Assessing the Compensation of Public School Teachers

November 7, 2011

As state lawmakers trim budgets to bring expenditures in line with dwindling revenues, many are looking to the area of education as a potential source of deficit reduction.  Groups including teachers' unions oppose this move, recognizing that state cuts and reforms will probably include personnel loss.  They further this argument by pointing out that teachers already make little as it is -- how can congressmen consider reducing it even further?  However, this argument is based on a false premise, as public school teachers actually receive a salary that is greater than their real market value, say Jason Richwine, a senior policy analyst at the Heritage Foundation, and Andrew Biggs, a resident scholar at the American Enterprise Institute.

Measurements of teacher income in the past have relied upon poor methods of calculation.  Standard analytical approaches compared teacher salaries to the salaries of similarly educated and experienced private-sector workers, and then added the value of employer contributions toward fringe benefits.  In order to correct this equation, which understates the benefits that teachers receive, two changes need to be made: first, teachers should be compared with professionals of similar cognitive skill, as simply equating education levels does not take into account the low amount of skill necessary to be a teacher; and second, teachers' most generous benefits, such as pension programs, must be incorporated into this figure to maintain its accuracy.

Upon implementing these two changes, one of the first conclusions that can be seen is that the wage gap between teachers and non-teachers disappears when the two groups are compared by cognitive skills.  Several other findings are also crucial to the final conclusion that not only do public school teachers receive a market wage, but their salary-benefits package is actually substantially greater.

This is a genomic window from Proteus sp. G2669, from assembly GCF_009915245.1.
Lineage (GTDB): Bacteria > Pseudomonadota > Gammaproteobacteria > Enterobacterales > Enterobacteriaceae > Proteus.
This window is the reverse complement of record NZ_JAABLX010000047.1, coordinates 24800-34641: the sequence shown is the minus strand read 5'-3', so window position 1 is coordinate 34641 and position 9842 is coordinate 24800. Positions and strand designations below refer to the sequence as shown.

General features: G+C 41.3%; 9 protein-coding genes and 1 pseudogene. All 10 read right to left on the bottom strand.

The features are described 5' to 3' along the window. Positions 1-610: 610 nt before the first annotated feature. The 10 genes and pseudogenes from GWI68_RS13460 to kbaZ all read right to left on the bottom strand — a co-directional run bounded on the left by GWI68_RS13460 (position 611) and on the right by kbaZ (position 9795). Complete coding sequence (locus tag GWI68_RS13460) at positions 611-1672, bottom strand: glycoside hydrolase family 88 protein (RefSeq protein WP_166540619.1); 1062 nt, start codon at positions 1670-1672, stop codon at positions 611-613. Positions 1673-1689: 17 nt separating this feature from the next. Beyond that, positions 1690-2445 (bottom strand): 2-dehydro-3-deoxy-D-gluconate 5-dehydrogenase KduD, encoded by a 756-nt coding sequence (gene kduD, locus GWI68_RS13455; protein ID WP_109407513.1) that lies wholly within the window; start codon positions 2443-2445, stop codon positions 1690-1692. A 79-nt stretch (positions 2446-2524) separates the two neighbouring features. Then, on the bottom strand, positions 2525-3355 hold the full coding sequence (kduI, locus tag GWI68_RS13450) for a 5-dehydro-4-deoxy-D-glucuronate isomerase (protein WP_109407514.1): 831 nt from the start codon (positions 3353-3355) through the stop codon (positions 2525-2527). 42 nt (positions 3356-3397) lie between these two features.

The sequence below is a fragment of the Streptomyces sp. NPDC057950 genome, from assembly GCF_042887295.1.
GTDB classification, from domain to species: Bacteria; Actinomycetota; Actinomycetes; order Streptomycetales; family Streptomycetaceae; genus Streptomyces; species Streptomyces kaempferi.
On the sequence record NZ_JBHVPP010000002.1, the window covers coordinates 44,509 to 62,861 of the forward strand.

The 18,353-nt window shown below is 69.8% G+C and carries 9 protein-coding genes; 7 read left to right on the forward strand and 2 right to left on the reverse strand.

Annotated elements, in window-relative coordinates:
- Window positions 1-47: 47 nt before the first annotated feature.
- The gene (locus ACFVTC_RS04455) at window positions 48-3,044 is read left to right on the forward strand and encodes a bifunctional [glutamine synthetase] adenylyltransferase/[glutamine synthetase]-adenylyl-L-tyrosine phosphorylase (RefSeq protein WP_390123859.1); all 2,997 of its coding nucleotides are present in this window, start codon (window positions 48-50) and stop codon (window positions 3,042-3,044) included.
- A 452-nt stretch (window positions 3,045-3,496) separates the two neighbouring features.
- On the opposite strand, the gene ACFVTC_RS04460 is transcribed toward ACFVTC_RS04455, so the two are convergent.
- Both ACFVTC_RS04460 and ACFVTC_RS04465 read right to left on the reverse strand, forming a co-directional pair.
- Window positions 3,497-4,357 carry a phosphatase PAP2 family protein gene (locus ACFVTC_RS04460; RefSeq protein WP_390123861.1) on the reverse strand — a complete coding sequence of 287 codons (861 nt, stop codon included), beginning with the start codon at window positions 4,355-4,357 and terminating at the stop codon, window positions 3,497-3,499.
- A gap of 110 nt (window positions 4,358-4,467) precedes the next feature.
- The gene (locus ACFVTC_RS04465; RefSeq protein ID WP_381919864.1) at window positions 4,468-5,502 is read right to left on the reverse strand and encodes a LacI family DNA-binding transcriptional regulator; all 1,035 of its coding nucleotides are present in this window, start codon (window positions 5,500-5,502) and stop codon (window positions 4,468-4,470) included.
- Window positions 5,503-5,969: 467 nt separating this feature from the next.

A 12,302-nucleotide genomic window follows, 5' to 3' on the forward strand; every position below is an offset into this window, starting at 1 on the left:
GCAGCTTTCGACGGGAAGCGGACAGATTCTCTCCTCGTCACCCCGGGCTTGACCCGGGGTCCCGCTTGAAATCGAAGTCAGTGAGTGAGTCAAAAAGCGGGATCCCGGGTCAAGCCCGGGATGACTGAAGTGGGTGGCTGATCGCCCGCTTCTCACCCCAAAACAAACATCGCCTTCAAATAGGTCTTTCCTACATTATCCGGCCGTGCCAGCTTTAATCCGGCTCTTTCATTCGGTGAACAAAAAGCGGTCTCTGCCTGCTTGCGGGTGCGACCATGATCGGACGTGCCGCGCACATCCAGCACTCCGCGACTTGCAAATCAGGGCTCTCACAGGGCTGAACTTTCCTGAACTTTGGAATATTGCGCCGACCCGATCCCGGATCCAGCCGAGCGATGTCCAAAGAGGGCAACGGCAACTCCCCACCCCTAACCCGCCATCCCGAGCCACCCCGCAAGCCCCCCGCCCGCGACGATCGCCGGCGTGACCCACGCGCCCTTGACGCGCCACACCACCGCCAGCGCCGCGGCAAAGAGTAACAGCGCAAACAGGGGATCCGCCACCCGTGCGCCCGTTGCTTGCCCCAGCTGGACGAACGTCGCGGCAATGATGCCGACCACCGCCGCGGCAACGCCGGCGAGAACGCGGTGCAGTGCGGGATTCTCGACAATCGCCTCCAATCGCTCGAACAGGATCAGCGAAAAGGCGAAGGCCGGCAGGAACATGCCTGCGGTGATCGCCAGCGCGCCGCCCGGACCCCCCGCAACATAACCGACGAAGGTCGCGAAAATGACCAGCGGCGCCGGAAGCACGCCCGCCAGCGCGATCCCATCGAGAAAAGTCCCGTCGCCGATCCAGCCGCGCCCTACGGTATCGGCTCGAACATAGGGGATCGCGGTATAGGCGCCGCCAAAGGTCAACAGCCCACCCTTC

• Workers who switch from non-teaching jobs to teaching jobs receive a wage increase of roughly 9 percent, while teachers who change to non-teaching jobs see their wages decrease by approximately 3 percent.
  • When retiree health coverage for teachers is included, it is worth roughly an additional 10 percent of wages, whereas private sector employees often do not receive this benefit at all.
  • Teachers benefit strongly from job security benefits, which are worth about an extra 1 percent of wages, rising to 8.6 percent when considering that extra job security protects a premium paid in terms of salaries and benefits.

Taking all of this into account, teachers actually receive salary and benefits that are 52 percent greater than fair market levels.

Source: Jason Richwine and Andrew Biggs, "Assessing the Compensation of Public-School Teachers," Heritage Foundation, November 1, 2011.

For text:

http://www.heritage.org/Research/Reports/2011/10/Assessing-the-Compensation-of-Public-School-Teachers

 

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